Women's Equality Day: What We Can Learn From Activist Bella Abzug

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Women's Equality Day: What We Can Learn From Activist Bella Abzug
"This woman's place is in the house — the House of Representatives."

Even more troubling, there has been a recent movement throughout the nation by some who disregard the importance of our health, who seek to erode our reproductive rights, and who attempt to shame and silence us. 

In February of 2012, Sandra Fluke was prohibited from testifying before a House committee about the vital importance of insurance companies' coverage for birth control.  She eventually addressed only Democratic members of the House, and was then famously labeled a "slut" and "prostitute" by conservative talk show host Rush Limbaugh. (Limbaugh later retracted his remarks, though Fluke characterized his apology as inadequate. She later was a featured speaker at the 2012 Democratic National Convention.)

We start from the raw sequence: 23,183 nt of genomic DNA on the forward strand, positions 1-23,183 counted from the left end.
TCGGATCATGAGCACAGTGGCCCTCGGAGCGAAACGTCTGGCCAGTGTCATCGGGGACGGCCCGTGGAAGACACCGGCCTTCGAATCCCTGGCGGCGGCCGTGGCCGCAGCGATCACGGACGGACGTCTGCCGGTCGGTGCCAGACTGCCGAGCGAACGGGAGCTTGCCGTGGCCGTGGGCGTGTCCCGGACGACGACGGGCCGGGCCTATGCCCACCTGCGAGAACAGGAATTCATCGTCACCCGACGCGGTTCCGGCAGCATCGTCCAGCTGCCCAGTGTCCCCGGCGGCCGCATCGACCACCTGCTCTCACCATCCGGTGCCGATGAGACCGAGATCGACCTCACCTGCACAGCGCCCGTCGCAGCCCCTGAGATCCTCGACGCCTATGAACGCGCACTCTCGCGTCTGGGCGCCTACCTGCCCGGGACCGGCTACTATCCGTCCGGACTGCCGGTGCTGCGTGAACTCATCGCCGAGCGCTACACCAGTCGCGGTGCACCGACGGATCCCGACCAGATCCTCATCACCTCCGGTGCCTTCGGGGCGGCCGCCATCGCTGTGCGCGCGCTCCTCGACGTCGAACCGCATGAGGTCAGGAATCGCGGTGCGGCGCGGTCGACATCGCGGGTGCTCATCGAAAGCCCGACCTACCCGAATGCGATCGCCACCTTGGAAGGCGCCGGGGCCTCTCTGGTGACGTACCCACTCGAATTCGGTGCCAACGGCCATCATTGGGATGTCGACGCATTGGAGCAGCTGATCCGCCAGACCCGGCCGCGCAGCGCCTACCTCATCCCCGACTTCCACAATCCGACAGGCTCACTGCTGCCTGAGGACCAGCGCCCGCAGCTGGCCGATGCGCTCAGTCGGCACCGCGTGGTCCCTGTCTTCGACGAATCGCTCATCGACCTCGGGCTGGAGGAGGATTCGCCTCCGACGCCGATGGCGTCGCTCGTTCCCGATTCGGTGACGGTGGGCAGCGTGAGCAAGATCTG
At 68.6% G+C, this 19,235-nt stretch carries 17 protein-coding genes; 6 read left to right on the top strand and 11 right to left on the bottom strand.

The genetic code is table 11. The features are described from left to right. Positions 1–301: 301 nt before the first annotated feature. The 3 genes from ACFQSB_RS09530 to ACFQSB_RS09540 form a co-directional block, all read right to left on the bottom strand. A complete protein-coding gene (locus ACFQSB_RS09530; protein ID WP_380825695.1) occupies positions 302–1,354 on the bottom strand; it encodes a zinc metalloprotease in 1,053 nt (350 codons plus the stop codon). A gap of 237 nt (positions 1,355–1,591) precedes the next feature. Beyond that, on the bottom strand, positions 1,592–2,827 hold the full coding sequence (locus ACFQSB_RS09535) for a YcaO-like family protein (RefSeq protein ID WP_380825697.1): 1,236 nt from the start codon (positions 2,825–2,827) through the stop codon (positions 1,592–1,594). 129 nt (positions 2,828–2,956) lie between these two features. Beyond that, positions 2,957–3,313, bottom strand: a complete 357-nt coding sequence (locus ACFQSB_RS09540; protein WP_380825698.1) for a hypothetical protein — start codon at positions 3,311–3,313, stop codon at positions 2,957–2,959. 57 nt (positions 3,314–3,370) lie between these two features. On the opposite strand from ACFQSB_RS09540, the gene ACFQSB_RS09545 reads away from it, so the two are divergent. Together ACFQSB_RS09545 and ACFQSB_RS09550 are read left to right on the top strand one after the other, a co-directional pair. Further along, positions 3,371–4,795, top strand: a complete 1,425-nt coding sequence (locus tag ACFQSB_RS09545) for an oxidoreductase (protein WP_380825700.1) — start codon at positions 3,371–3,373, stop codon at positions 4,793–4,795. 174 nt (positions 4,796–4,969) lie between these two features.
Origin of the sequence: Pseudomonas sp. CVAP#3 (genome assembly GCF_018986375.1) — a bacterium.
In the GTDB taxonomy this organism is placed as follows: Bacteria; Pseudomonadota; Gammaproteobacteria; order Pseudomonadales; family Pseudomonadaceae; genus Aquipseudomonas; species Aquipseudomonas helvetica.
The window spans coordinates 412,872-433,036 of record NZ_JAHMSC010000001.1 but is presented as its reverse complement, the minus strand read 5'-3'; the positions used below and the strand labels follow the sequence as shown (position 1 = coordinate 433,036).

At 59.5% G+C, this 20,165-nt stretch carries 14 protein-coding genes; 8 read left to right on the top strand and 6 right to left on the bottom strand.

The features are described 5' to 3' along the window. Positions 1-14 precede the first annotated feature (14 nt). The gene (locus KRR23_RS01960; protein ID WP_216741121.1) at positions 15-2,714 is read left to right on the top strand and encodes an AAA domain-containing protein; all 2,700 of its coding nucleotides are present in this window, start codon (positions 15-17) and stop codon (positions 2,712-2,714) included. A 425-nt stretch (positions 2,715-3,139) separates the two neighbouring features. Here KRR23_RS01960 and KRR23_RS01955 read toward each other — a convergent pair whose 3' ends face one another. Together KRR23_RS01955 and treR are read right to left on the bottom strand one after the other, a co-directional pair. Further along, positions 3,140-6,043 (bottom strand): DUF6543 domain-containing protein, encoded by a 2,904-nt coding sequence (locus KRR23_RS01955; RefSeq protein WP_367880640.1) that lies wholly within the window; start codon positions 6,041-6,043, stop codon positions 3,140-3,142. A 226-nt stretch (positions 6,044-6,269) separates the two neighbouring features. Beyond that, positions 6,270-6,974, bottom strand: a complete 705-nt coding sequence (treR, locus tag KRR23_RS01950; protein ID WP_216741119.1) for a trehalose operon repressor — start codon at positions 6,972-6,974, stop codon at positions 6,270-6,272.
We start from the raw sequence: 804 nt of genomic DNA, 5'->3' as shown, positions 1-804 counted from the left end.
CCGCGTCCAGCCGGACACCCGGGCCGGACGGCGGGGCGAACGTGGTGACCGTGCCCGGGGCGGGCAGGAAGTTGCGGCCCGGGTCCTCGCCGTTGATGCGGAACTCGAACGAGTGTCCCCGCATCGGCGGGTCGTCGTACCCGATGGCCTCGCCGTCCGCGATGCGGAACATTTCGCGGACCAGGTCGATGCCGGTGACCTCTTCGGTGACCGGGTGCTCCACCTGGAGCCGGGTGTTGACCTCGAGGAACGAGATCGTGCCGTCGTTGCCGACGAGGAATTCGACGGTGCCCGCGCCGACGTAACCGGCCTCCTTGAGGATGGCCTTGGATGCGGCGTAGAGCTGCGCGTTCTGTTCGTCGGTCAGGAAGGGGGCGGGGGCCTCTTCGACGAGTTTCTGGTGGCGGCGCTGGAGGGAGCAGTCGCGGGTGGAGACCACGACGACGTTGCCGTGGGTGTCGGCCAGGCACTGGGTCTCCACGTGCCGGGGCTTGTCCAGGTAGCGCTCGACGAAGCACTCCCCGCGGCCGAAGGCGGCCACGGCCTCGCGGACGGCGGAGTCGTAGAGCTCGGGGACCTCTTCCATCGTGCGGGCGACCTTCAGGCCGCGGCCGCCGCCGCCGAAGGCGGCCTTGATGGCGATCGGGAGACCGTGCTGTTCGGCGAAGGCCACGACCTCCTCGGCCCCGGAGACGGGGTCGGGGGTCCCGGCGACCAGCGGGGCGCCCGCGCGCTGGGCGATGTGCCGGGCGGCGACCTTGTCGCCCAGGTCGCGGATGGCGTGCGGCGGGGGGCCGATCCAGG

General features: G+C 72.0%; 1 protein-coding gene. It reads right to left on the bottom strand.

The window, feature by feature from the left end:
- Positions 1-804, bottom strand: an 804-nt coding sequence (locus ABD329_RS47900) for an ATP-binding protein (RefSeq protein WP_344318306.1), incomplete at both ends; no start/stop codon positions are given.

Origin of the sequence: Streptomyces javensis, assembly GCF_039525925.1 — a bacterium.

Earlier this year, an all-male panel of eight House legislators met to consider a restrictive abortion law that would not provide exceptions for rape, incest or even the health of a mother. Regardless of one's views on abortion, it would make sense to have a woman included on a panel that discusses our bodies and health.

More recently, feminist activist Sarah Slamen was forcibly dragged out of a Texas State Senate committee meeting when she fiercely voiced her opposition to similar strict anti-abortion proposals. Internationally, women face even harsher battles, and are still tortured, starved, raped (and punished for being raped), and even killed, just for being women.

So, what does this mean? That the work of our fearless leaders like Bella Abzug is far from over and that a holiday like Women's Equality Day still matters.

Abzug and so many others activists disregarded their critics, held steadfastly to their beliefs, fought for what they believed in and did not let sexist slurs, stereotypes, or setbacks stand in their way on the road to equality. They fought fiercely yet peacefully, passionately and with dignity to earn and protect our equal rights. So too, can we, by remembering on Women's Equality Day and always, how far along we've come, where we are today, and where we want to go tomorrow — men and women, together. As equals.

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